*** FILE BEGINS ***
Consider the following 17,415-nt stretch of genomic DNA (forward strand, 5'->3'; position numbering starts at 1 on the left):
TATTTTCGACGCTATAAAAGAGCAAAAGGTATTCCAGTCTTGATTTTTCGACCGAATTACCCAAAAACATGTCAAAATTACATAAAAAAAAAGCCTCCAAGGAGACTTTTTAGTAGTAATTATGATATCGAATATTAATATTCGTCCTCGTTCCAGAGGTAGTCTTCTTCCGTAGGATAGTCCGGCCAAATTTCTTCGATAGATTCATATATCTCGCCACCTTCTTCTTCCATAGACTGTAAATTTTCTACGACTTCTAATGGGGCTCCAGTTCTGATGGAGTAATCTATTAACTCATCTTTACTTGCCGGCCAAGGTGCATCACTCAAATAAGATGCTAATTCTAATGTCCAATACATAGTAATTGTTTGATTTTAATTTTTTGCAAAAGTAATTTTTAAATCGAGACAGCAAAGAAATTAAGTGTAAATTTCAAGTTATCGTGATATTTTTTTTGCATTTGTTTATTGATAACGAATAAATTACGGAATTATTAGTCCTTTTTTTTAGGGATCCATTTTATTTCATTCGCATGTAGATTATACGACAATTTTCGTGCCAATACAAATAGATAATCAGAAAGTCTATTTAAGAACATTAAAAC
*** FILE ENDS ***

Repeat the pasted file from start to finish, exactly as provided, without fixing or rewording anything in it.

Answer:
Consider the following 17,415-nt stretch of genomic DNA (forward strand, 5'->3'; position numbering starts at 1 on the left):
TATTTTCGACGCTATAAAAGAGCAAAAGGTATTCCAGTCTTGATTTTTCGACCGAATTACCCAAAAACATGTCAAAATTACATAAAAAAAAAGCCTCCAAGGAGACTTTTTAGTAGTAATTATGATATCGAATATTAATATTCGTCCTCGTTCCAGAGGTAGTCTTCTTCCGTAGGATAGTCCGGCCAAATTTCTTCGATAGATTCATATATCTCGCCACCTTCTTCTTCCATAGACTGTAAATTTTCTACGACTTCTAATGGGGCTCCAGTTCTGATGGAGTAATCTATTAACTCATCTTTACTTGCCGGCCAAGGTGCATCACTCAAATAAGATGCTAATTCTAATGTCCAATACATAGTAATTGTTTGATTTTAATTTTTTGCAAAAGTAATTTTTAAATCGAGACAGCAAAGAAATTAAGTGTAAATTTCAAGTTATCGTGATATTTTTTTTGCATTTGTTTATTGATAACGAATAAATTACGGAATTATTAGTCCTTTTTTTTAGGGATCCATTTTATTTCATTCGCATGTAGATTATACGACAATTTTCGTGCCAATACAAATAGATAATCAGAAAGTCTATTTAAGAACATTAAAAC